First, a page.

Alex has a new skill which we are very proud of and so is he! He has learned to get to his feet, from being on the floor, COMPLETELY UNAIDED! It is amazing to see him do it… he is like a very wobbly crane stretching slowly upwards, but when he gets there he has a huge smile on his face and waits for applause… which he always gets!

Alex is causing big problems with his escapologist tendencies… he can escape from anything, but in particular his wheelchair and car seat. Even a Crelling Houdini Harness is not proving suitable as some models he can escape from (!) and the most recent we have trialled won’t fit in the school bus so we can’t have it! It’s a big worry because he needs to be safe in the car so he doesn’t cause an accident by hanging on the back of the driver (usually me!).

Thank you for the wonderful, fantastic handmade “cuddle cushion” for Alex, with Thomas the Tank Engine on one side and cross stitches of cats on the other. He isn’t home from school yet but I can’t wait to give it to him when he gets home… it is wonderful and he’s going to love it. I was bowled over when it arrived… how brilliant that some great people have made him such a special gift. It was made by SOLAK, Stitch Of Love and Kindness (www.stitchesofloveandkindness) and I have emailed them a personal thank you as well. They are a terrific organisation.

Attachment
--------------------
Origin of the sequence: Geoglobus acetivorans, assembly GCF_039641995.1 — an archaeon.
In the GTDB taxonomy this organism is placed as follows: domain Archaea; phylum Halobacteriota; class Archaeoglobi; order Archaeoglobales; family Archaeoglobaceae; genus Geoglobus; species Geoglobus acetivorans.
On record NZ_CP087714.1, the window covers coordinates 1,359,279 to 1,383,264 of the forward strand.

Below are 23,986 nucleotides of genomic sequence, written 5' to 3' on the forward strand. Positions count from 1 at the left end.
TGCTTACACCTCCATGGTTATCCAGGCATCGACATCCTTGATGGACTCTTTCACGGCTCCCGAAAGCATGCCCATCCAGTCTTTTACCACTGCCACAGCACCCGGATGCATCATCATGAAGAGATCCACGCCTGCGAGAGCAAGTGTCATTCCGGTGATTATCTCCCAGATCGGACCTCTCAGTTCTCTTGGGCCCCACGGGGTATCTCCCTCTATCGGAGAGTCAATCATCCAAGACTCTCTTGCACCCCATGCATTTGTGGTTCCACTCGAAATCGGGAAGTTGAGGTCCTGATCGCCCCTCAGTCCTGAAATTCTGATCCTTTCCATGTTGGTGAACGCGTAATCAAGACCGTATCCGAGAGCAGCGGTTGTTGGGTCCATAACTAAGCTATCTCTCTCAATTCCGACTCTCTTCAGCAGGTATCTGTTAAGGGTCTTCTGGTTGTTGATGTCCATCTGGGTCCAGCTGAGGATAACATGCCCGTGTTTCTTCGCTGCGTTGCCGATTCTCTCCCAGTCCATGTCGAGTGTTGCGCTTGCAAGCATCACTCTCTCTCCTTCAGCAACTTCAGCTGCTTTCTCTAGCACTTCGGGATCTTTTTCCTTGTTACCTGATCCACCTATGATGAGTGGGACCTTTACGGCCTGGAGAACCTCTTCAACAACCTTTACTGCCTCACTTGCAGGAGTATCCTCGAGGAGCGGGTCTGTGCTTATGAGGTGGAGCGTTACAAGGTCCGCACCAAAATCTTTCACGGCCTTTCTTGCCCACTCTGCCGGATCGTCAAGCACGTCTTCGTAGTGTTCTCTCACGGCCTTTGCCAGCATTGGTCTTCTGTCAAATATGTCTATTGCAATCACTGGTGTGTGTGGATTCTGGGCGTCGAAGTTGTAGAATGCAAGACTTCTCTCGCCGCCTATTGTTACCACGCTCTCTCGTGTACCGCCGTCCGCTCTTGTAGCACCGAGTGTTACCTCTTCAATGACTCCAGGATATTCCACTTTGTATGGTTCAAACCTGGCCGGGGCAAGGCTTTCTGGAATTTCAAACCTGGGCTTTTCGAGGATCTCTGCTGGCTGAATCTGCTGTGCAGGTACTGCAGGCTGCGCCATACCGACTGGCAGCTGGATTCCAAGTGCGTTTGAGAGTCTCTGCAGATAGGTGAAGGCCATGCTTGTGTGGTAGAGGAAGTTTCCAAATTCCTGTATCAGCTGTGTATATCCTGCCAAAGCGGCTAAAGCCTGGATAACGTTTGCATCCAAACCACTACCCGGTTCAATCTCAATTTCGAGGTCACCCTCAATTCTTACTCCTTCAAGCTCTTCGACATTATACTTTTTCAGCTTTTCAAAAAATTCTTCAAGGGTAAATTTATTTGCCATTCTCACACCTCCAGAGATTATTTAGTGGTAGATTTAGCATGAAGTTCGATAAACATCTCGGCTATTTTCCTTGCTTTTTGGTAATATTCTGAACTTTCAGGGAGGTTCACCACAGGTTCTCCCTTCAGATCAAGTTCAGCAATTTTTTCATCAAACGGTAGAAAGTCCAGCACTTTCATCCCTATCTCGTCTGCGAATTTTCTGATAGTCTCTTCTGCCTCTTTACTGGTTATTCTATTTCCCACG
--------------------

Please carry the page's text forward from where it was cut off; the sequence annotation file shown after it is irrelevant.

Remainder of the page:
Update 29th January 2009

Alex is very well, very happy and getting bigger and stronger all the time. We recently saw the geneticists (finally) to discuss the chromosome deletion (the cause of all his problems) that he was diagnosed with last June but we had already found out most of the info on our own.

It’s been an up and down few months as Alex/Jessica’s dad and I split up last September and he moved out in October. Alex doesn’t understand this and there’s no real way to explain it because he sees Daddy lots still, most days, so when he’s not here Alex just thinks he’s ‘out’. He does ask for him every morning though which is quite hard. I just tell him he’ll see him later and that’s usually enough. Mark is still sharing the care of Alex who is very hard work. He is hoping to get somewhere better to live and slightly closer by soon which will be better for the kids.